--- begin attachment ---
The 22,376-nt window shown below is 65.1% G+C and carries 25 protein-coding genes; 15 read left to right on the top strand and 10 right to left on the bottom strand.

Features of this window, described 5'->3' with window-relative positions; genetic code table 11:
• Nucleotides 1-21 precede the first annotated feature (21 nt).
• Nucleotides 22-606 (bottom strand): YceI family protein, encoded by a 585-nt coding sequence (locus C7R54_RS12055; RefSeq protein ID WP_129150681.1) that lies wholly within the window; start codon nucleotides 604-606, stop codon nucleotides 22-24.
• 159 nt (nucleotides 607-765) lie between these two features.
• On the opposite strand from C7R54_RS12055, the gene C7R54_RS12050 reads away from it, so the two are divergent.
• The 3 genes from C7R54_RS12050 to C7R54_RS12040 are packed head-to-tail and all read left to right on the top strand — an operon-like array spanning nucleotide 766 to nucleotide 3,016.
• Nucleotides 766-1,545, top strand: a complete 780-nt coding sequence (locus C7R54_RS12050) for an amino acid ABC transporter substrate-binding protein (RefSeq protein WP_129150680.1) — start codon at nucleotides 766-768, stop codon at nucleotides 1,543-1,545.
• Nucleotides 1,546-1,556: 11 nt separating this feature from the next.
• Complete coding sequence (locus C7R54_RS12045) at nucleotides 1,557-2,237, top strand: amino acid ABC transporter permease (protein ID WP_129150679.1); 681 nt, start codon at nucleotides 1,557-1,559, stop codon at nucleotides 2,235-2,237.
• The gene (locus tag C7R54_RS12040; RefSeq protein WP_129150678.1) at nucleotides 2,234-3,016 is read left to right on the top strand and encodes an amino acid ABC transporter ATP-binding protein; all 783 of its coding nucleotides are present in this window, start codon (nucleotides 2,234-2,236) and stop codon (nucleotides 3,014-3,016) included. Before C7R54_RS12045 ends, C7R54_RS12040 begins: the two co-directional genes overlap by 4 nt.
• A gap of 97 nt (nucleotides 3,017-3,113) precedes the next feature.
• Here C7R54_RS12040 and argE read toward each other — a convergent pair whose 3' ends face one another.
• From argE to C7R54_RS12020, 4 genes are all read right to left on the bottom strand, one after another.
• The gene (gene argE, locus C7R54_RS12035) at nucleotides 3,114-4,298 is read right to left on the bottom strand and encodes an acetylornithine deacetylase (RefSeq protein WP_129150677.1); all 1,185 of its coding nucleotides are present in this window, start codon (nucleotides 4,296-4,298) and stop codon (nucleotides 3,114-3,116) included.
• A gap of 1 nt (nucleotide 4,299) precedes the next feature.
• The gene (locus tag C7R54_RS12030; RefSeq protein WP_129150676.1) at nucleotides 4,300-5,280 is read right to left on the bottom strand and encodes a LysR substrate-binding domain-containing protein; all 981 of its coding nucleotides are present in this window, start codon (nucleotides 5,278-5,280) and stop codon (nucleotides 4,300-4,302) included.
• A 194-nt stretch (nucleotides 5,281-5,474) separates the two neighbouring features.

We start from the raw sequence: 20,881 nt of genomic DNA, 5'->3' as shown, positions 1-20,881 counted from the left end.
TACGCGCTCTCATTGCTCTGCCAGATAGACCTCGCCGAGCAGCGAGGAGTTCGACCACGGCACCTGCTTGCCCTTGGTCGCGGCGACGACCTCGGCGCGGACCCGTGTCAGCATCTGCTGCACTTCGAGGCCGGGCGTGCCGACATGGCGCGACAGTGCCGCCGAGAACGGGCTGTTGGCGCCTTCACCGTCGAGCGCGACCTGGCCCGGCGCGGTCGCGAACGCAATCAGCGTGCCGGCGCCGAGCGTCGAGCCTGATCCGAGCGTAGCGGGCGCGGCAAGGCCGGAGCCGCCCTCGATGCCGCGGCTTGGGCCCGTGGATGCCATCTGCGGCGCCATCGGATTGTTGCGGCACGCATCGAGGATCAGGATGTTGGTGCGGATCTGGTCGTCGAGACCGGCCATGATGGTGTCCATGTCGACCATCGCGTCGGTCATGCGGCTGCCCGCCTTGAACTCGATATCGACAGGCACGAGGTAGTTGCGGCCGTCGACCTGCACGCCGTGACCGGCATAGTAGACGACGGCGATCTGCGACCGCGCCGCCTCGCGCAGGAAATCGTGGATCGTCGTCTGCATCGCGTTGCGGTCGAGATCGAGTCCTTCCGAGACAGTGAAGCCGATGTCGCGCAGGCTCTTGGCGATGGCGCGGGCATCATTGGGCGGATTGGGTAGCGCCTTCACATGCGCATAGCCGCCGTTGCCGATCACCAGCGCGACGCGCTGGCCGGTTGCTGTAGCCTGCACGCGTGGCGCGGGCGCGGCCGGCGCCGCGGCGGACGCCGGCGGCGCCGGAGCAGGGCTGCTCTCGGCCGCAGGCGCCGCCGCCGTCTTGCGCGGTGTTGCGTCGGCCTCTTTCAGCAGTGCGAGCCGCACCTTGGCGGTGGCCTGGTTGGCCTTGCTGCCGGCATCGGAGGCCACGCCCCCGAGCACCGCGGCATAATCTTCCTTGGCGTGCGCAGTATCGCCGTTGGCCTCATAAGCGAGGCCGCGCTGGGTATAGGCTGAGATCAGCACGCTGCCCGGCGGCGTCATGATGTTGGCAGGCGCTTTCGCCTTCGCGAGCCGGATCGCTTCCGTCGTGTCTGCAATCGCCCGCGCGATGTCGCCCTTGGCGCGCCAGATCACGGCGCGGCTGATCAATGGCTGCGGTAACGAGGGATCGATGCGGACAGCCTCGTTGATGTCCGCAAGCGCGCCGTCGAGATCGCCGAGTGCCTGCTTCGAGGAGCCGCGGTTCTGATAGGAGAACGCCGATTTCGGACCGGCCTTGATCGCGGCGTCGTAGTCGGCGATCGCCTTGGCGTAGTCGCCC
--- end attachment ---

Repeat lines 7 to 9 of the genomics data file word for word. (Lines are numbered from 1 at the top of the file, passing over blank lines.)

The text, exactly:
• The 3 genes from C7R54_RS12050 to C7R54_RS12040 are packed head-to-tail and all read left to right on the top strand — an operon-like array spanning nucleotide 766 to nucleotide 3,016.
• Nucleotides 766-1,545, top strand: a complete 780-nt coding sequence (locus C7R54_RS12050) for an amino acid ABC transporter substrate-binding protein (RefSeq protein WP_129150680.1) — start codon at nucleotides 766-768, stop codon at nucleotides 1,543-1,545.
• Nucleotides 1,546-1,556: 11 nt separating this feature from the next.